“Give us this day our daily bread.” Every word is to be considered, for they have their importance. This word “bread” signifieth all manner of sustenance for the preservation of this life; all things whereby man should live are contained in this word “bread.” You must remember what I said by that petition, “Hallowed be thy name.” There we pray unto God that he will give us grace to live so that we may, with all our conversations and doings, hallow and sanctify him, according as his word telleth us. Now forasmuch as the preaching of God’s word is most necessary to bring us into this hallowing, we pray in the same petition for the office of preaching. For the sanctifying of the name of God cannot be, except the office of preaching be maintained, and his word be preached and known: therefore in the same petition, when I say, Sanctificetur, “Hallowed be thy name,” I pray that his word may be spread abroad and known, through which cometh sanctifying. So likewise in this petition, “Give us this day our daily bread,” we pray for all those things which be necessary and requisite to the sustenance of our souls and bodies. Now the first and principal thing that we have need of in this life is the magistrates: without a magistrate we should never live well and quietly. Then it is necessary and most needful to pray unto God for them, that the people may have rest, and apply their business, every man in his calling; the husbandman in tilling and ploughing, the artificer in his business. For you must ever consider, that where war is, there be all discommodities; no man can do his duty according unto his calling, as appeareth now in Germany, the Emperor and the French king being at controversy. I warrant you, there is little rest or quietness. Therefore in this petition we pray unto God for our magistrates, that they may rule and govern this realm well and godly; and keep us from invasions of alienates and strangers; and to execute justice, and punish malefactors: and this is so requisite, that we cannot live without it. Therefore when we say, “Give us this day our daily bread”; we pray for the king, his counsellors, and all his officers. But not every man that saith these words understandeth so much; for it is obscurely included, so that none perceive it but those which earnestly and diligently consider the same. But St Paul he expresseth it with more words plainly, saying, “I exhort you to make supplications and prayers for all men, but specially pro regibus et qui in sublimitate constituti sunt, for the kings, and for those which be aloft.” Whereto? Ut placidam et quietam vitam agamus, “That we may live godly and quietly, in all honesty and godliness.” And when I pray for them, I pray for myself: for I pray for them that they may rule so, that I and all men may live quietly and at rest. And to this end we desire a quiet life, that we may the better serve God, hear his word, and live after it. For in the rebels’ time, I pray you, what godliness was shewed amongst them? They went so far, as it was told, that they defiled other men’s wives: what godliness was this? In what estate, think you, were those faithful subjects which at the same time were amongst them? They had sorrow enough, I warrant you. So it appeareth, that where war is, there is right godliness banished and gone. Therefore to pray for a quiet life, that is as much as to pray for a godly life, that we may serve God in our calling, and get our livings uprightly. So it appeareth, that praying for magistrates is as much as to pray for ourselves.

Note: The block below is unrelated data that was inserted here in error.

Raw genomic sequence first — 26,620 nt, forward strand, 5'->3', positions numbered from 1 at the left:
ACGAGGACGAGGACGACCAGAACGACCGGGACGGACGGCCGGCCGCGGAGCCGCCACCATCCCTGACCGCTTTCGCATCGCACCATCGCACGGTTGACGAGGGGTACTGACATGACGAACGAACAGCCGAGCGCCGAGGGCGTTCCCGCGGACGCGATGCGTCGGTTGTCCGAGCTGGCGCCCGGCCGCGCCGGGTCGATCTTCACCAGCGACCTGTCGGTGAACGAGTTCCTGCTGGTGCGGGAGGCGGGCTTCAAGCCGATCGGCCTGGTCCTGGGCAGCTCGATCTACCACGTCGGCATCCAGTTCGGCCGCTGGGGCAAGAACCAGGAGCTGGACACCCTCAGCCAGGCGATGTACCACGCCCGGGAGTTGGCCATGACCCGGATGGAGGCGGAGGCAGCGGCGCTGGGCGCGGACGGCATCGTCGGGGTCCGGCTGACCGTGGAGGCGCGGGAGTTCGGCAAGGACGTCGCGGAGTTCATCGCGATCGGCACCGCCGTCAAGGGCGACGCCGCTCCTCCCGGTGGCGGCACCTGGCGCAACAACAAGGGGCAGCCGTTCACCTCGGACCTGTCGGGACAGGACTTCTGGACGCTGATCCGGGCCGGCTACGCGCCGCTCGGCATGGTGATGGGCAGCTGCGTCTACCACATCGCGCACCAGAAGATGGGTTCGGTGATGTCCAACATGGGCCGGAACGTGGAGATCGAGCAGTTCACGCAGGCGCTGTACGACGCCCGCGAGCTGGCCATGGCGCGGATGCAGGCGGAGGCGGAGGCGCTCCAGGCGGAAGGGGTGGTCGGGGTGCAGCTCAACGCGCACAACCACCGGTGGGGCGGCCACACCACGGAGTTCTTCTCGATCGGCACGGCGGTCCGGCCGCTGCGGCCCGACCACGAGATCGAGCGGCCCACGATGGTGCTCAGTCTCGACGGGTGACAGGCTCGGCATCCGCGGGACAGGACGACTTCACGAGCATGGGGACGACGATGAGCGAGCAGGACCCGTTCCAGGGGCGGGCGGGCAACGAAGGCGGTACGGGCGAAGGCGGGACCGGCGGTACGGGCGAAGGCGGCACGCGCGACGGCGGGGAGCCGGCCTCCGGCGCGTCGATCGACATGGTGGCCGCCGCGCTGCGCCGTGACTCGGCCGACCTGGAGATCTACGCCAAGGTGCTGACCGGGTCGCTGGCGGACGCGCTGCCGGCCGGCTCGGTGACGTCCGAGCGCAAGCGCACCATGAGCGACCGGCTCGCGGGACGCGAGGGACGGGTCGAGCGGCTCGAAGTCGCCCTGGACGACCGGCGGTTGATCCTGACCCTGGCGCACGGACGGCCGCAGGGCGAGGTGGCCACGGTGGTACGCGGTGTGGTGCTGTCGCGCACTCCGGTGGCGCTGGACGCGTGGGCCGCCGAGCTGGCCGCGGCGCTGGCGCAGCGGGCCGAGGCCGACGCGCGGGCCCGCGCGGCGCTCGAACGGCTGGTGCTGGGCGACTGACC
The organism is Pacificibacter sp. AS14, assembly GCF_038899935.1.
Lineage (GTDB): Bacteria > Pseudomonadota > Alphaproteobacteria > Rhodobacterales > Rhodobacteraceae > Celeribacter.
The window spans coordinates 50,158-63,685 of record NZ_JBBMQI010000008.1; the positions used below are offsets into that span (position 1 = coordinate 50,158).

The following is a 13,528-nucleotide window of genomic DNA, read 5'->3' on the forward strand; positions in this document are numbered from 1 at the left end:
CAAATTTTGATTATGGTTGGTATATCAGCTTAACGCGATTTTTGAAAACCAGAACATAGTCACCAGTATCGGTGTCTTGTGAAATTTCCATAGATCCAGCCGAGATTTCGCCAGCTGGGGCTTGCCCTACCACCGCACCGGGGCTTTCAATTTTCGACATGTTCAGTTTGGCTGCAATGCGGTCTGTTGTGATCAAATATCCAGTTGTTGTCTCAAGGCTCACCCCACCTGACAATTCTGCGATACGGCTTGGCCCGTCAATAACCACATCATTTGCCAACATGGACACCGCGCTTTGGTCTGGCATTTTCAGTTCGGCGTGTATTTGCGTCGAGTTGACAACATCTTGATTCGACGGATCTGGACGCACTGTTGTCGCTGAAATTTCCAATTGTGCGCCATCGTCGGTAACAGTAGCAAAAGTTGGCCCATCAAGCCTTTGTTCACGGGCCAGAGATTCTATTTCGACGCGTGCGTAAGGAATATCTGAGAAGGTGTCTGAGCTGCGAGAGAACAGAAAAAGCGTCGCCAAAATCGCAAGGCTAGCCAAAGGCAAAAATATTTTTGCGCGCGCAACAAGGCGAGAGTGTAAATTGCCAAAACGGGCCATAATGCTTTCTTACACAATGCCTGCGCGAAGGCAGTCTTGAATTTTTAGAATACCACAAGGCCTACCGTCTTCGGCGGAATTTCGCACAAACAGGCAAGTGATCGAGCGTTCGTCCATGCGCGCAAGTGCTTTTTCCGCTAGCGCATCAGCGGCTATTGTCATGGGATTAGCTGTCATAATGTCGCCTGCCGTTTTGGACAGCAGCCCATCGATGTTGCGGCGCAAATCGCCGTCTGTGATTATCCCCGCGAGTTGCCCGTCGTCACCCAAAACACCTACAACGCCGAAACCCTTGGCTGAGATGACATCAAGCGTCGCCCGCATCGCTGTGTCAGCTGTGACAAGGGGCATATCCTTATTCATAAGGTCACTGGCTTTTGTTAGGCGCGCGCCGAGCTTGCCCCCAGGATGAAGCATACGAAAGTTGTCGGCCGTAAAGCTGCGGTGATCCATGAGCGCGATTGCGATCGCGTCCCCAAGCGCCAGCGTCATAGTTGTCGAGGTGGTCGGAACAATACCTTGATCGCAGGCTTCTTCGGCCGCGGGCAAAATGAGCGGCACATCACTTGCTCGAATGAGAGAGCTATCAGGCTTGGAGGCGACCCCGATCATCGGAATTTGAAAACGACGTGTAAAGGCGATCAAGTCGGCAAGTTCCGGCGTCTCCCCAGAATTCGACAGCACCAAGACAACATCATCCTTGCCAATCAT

They that be children, and live under the rule of their parents, or have tutors, they pray in this petition for their parents and tutors; for they be necessary for their bringing up: and God will accept their prayer, as well as theirs which be of age. For God hath no respect of persons; he is as ready to hear the youngest as the oldest: therefore let them be brought up in godliness, let them know God. Let parents and tutors do their duties to bring them up so, that as soon as their age serveth, they may taste and savour God; let them fear God in the beginning, and so they shall do also when they be old. Because I speak here of orphans, I shall exhort you to be pitiful unto them; for it is a thing that pleaseth God, as St James witnesseth, saying, Religio pura, &c., “Pure religion.”